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J Oncol. 2010; 2010: 617421.
Published online Dec 9, 2009. doi:  10.1155/2010/617421
PMCID: PMC2793426

Significance of Circulating Tumor Cells Detected by the CellSearch System in Patients with Metastatic Breast Colorectal and Prostate Cancer

Abstract

The increasing number of treatment options for patients with metastatic carcinomas has created a concomitant need for new methods to monitor their use. Ideally, these modalities would be noninvasive, be independent of treatment, and provide quantitative real-time analysis of tumor activity in a variety of carcinomas. Assessment of circulating tumor cells (CTCs) shed into the blood during metastasis may satisfy this need. We developed the CellSearch System to enumerate CTC from 7.5 mL of venous blood. In this review we compare the outcomes from three prospective multicenter studies investigating the use of CTC to monitor patients undergoing treatment for metastatic breast (MBC), colorectal (MCRC), or prostate cancer (MPC) and review the CTC definition used in these studies. Evaluation of CTC at anytime during the course of disease allows assessment of patient prognosis and is predictive of overall survival.

1. Introduction

In 1869 Thomas Ashworth, an Australian physician, after observing microscopically circulating tumor cells in the blood of a man with metastatic cancer, postulated that “. cells identical with those of the cancer itself being seen in the blood may tend to throw some light upon the mode of origin of multiple tumours existing in the same person.” After comparing the morphology of the circulating cells to tumor cells from different lesions Ashworth concluded that “One thing is certain, that if they [CTC] came from an existing cancer structure, they must have passed through the greater part of the circulatory system to have arrived at the internal saphena vein of the sound leg” [1]. Over the succeeding one hundred and forty years, cancer research has indeed demonstrated the critical role circulating tumor cells play in the metastatic spread of carcinomas [2]. However, it has only been shown recently—after development of technologies with the requisite sensitivity and reproducibility—that the diagnostic potential of these rare cells could be exploited [37].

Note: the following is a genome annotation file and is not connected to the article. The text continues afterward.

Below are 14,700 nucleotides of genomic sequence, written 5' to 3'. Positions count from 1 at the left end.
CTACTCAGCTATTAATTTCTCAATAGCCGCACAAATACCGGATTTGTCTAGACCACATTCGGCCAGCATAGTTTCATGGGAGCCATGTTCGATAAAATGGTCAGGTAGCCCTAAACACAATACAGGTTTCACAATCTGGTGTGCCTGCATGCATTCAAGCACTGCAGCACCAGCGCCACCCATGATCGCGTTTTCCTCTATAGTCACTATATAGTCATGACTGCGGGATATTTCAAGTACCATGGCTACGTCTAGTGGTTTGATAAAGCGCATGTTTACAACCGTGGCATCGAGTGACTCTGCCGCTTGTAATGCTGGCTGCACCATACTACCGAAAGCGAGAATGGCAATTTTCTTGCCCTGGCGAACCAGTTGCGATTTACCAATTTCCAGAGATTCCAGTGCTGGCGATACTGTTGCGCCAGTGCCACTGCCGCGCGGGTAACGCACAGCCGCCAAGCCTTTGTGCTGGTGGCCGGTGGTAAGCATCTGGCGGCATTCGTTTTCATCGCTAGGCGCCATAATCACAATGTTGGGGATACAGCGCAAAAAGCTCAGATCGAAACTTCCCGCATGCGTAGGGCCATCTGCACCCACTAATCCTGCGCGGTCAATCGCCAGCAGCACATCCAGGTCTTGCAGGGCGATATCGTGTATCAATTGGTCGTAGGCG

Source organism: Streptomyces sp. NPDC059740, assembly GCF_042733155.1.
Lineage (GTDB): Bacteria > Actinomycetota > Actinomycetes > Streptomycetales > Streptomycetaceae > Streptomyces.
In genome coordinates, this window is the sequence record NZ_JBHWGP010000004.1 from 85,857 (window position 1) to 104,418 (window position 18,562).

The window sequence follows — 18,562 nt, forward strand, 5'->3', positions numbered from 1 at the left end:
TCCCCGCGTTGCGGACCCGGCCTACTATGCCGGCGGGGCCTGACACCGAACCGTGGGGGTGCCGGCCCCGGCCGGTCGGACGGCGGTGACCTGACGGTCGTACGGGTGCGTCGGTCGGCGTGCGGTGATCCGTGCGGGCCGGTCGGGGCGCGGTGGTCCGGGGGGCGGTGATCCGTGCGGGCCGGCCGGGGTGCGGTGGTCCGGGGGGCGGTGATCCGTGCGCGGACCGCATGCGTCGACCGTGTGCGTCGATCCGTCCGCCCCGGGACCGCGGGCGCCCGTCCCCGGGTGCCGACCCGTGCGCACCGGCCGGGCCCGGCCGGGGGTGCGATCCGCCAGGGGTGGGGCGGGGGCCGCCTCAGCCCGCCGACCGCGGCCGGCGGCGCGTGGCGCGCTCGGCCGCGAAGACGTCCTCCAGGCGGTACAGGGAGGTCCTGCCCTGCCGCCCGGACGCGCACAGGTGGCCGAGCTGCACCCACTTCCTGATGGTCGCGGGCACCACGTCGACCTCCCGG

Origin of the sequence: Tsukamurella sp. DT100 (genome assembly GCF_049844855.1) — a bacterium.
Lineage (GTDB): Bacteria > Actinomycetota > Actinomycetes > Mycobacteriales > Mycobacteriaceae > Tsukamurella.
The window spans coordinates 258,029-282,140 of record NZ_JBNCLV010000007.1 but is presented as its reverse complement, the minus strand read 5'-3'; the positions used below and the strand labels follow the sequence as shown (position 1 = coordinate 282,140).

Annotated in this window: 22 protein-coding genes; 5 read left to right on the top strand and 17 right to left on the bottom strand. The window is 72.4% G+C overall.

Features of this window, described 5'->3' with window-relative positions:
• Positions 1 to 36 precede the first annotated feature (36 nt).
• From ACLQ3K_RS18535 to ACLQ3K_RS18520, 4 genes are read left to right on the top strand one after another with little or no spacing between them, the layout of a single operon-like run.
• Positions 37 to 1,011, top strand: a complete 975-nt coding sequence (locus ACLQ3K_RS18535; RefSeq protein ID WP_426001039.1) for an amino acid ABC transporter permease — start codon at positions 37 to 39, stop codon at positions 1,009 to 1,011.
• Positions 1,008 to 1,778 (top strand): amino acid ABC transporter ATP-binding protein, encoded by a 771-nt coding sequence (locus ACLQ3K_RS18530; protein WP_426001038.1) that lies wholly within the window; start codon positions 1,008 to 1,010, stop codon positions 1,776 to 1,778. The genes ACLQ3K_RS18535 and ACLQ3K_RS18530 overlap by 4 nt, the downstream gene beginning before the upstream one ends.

To date, a variety of research methods have been developed to isolate and enumerate CTC [8]. The CellSearch Circulating Tumor Cell System has been validated via a rigorous clinical testing program [918] and is the only FDA cleared device for the enumeration of CTC in whole blood. The significance of the CellSearch assay results has been amply demonstrated, first in an extensive pilot study program and then in a series of prospective, well-controlled pivotal clinical trials. It is the agreement seen between CTC levels in patients with metastatic breast, colorectal, or prostate cancer and the true clinical endpoint overall survival that we will review.

2. Materials and Methods

2.1. Study Design